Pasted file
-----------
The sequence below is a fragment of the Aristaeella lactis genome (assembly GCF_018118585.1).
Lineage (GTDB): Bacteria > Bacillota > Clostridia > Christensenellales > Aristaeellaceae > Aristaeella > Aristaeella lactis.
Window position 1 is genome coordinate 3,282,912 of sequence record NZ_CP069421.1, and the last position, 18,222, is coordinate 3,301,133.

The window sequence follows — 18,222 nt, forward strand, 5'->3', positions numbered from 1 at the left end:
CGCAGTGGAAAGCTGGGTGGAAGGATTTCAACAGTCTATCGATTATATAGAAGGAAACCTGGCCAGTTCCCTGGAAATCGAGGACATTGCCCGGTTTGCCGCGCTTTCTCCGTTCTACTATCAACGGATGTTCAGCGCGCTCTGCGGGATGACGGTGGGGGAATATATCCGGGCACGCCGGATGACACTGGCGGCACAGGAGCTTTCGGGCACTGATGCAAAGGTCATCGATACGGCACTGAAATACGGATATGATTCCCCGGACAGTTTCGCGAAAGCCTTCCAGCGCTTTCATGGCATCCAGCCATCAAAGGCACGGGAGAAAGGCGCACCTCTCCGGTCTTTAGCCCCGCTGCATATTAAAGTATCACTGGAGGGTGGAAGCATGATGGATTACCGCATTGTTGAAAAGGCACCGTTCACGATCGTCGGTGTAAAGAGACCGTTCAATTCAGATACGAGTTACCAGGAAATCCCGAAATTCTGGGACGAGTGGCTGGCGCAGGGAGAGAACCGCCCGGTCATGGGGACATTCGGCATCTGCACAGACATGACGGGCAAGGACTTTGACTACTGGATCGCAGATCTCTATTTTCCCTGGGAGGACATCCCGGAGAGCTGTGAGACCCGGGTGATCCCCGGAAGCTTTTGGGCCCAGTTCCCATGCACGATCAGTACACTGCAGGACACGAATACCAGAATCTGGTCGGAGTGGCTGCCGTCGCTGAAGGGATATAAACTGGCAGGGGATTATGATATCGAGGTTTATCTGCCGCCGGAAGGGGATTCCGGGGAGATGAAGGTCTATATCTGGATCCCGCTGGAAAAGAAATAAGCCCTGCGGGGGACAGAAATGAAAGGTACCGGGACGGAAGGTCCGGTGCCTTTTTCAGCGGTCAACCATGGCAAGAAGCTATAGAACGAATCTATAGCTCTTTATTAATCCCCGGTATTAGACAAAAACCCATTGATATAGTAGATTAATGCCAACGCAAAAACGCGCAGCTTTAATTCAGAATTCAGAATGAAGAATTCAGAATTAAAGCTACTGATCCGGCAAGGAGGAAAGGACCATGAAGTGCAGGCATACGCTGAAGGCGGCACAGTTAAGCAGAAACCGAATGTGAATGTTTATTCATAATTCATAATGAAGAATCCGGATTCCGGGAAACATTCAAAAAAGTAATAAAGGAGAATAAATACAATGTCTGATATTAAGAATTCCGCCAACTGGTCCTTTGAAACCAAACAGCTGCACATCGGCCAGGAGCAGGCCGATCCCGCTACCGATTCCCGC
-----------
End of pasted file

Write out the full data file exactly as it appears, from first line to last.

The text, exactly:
The sequence below is a fragment of the Aristaeella lactis genome (assembly GCF_018118585.1).
Lineage (GTDB): Bacteria > Bacillota > Clostridia > Christensenellales > Aristaeellaceae > Aristaeella > Aristaeella lactis.
Window position 1 is genome coordinate 3,282,912 of sequence record NZ_CP069421.1, and the last position, 18,222, is coordinate 3,301,133.

The window sequence follows — 18,222 nt, forward strand, 5'->3', positions numbered from 1 at the left end:
CGCAGTGGAAAGCTGGGTGGAAGGATTTCAACAGTCTATCGATTATATAGAAGGAAACCTGGCCAGTTCCCTGGAAATCGAGGACATTGCCCGGTTTGCCGCGCTTTCTCCGTTCTACTATCAACGGATGTTCAGCGCGCTCTGCGGGATGACGGTGGGGGAATATATCCGGGCACGCCGGATGACACTGGCGGCACAGGAGCTTTCGGGCACTGATGCAAAGGTCATCGATACGGCACTGAAATACGGATATGATTCCCCGGACAGTTTCGCGAAAGCCTTCCAGCGCTTTCATGGCATCCAGCCATCAAAGGCACGGGAGAAAGGCGCACCTCTCCGGTCTTTAGCCCCGCTGCATATTAAAGTATCACTGGAGGGTGGAAGCATGATGGATTACCGCATTGTTGAAAAGGCACCGTTCACGATCGTCGGTGTAAAGAGACCGTTCAATTCAGATACGAGTTACCAGGAAATCCCGAAATTCTGGGACGAGTGGCTGGCGCAGGGAGAGAACCGCCCGGTCATGGGGACATTCGGCATCTGCACAGACATGACGGGCAAGGACTTTGACTACTGGATCGCAGATCTCTATTTTCCCTGGGAGGACATCCCGGAGAGCTGTGAGACCCGGGTGATCCCCGGAAGCTTTTGGGCCCAGTTCCCATGCACGATCAGTACACTGCAGGACACGAATACCAGAATCTGGTCGGAGTGGCTGCCGTCGCTGAAGGGATATAAACTGGCAGGGGATTATGATATCGAGGTTTATCTGCCGCCGGAAGGGGATTCCGGGGAGATGAAGGTCTATATCTGGATCCCGCTGGAAAAGAAATAAGCCCTGCGGGGGACAGAAATGAAAGGTACCGGGACGGAAGGTCCGGTGCCTTTTTCAGCGGTCAACCATGGCAAGAAGCTATAGAACGAATCTATAGCTCTTTATTAATCCCCGGTATTAGACAAAAACCCATTGATATAGTAGATTAATGCCAACGCAAAAACGCGCAGCTTTAATTCAGAATTCAGAATGAAGAATTCAGAATTAAAGCTACTGATCCGGCAAGGAGGAAAGGACCATGAAGTGCAGGCATACGCTGAAGGCGGCACAGTTAAGCAGAAACCGAATGTGAATGTTTATTCATAATTCATAATGAAGAATCCGGATTCCGGGAAACATTCAAAAAAGTAATAAAGGAGAATAAATACAATGTCTGATATTAAGAATTCCGCCAACTGGTCCTTTGAAACCAAACAGCTGCACATCGGCCAGGAGCAGGCCGATCCCGCTACCGATTCCCGC